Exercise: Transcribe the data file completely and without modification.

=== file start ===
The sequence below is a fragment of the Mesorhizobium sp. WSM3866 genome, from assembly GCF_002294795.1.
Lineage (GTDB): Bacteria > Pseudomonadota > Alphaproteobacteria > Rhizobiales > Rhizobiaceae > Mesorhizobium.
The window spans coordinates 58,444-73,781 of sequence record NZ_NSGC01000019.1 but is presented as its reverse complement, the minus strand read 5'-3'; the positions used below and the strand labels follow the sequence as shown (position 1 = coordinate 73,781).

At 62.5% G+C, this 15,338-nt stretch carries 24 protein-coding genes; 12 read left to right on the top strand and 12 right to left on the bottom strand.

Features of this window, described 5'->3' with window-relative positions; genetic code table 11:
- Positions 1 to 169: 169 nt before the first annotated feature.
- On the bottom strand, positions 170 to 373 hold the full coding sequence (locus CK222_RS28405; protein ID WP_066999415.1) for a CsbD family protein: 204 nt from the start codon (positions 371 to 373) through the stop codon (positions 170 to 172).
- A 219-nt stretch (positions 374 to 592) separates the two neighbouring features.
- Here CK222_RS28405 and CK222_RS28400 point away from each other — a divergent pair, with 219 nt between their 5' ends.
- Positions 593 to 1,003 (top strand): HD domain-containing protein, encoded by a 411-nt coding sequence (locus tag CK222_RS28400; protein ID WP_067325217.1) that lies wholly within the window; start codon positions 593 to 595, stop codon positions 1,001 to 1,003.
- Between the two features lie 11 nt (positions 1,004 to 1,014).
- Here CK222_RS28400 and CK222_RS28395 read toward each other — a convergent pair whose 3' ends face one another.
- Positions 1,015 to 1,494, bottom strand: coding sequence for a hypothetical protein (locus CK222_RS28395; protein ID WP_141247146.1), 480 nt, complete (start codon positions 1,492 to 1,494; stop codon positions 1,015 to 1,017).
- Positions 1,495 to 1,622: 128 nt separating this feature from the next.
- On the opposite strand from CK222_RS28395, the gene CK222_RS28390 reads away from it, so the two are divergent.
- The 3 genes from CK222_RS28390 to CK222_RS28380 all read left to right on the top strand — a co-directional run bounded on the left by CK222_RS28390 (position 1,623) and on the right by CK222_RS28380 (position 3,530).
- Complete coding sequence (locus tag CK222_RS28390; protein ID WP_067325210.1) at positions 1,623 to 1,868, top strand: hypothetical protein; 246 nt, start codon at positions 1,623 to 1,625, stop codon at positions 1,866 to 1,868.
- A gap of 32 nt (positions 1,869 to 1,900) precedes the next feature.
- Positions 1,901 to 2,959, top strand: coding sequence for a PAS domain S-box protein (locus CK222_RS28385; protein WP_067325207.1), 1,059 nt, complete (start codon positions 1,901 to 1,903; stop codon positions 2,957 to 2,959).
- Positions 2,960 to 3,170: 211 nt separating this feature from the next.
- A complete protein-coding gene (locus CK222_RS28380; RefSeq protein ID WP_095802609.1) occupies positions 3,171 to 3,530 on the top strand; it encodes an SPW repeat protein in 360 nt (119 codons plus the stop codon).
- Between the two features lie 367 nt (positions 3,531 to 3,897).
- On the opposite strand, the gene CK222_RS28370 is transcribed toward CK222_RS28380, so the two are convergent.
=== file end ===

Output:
The sequence below is a fragment of the Mesorhizobium sp. WSM3866 genome, from assembly GCF_002294795.1.
Lineage (GTDB): Bacteria > Pseudomonadota > Alphaproteobacteria > Rhizobiales > Rhizobiaceae > Mesorhizobium.
The window spans coordinates 58,444-73,781 of sequence record NZ_NSGC01000019.1 but is presented as its reverse complement, the minus strand read 5'-3'; the positions used below and the strand labels follow the sequence as shown (position 1 = coordinate 73,781).

At 62.5% G+C, this 15,338-nt stretch carries 24 protein-coding genes; 12 read left to right on the top strand and 12 right to left on the bottom strand.

Features of this window, described 5'->3' with window-relative positions; genetic code table 11:
- Positions 1 to 169: 169 nt before the first annotated feature.
- On the bottom strand, positions 170 to 373 hold the full coding sequence (locus CK222_RS28405; protein ID WP_066999415.1) for a CsbD family protein: 204 nt from the start codon (positions 371 to 373) through the stop codon (positions 170 to 172).
- A 219-nt stretch (positions 374 to 592) separates the two neighbouring features.
- Here CK222_RS28405 and CK222_RS28400 point away from each other — a divergent pair, with 219 nt between their 5' ends.
- Positions 593 to 1,003 (top strand): HD domain-containing protein, encoded by a 411-nt coding sequence (locus tag CK222_RS28400; protein ID WP_067325217.1) that lies wholly within the window; start codon positions 593 to 595, stop codon positions 1,001 to 1,003.
- Between the two features lie 11 nt (positions 1,004 to 1,014).
- Here CK222_RS28400 and CK222_RS28395 read toward each other — a convergent pair whose 3' ends face one another.
- Positions 1,015 to 1,494, bottom strand: coding sequence for a hypothetical protein (locus CK222_RS28395; protein ID WP_141247146.1), 480 nt, complete (start codon positions 1,492 to 1,494; stop codon positions 1,015 to 1,017).
- Positions 1,495 to 1,622: 128 nt separating this feature from the next.
- On the opposite strand from CK222_RS28395, the gene CK222_RS28390 reads away from it, so the two are divergent.
- The 3 genes from CK222_RS28390 to CK222_RS28380 all read left to right on the top strand — a co-directional run bounded on the left by CK222_RS28390 (position 1,623) and on the right by CK222_RS28380 (position 3,530).
- Complete coding sequence (locus tag CK222_RS28390; protein ID WP_067325210.1) at positions 1,623 to 1,868, top strand: hypothetical protein; 246 nt, start codon at positions 1,623 to 1,625, stop codon at positions 1,866 to 1,868.
- A gap of 32 nt (positions 1,869 to 1,900) precedes the next feature.
- Positions 1,901 to 2,959, top strand: coding sequence for a PAS domain S-box protein (locus CK222_RS28385; protein WP_067325207.1), 1,059 nt, complete (start codon positions 1,901 to 1,903; stop codon positions 2,957 to 2,959).
- Positions 2,960 to 3,170: 211 nt separating this feature from the next.
- A complete protein-coding gene (locus CK222_RS28380; RefSeq protein ID WP_095802609.1) occupies positions 3,171 to 3,530 on the top strand; it encodes an SPW repeat protein in 360 nt (119 codons plus the stop codon).
- Between the two features lie 367 nt (positions 3,531 to 3,897).
- On the opposite strand, the gene CK222_RS28370 is transcribed toward CK222_RS28380, so the two are convergent.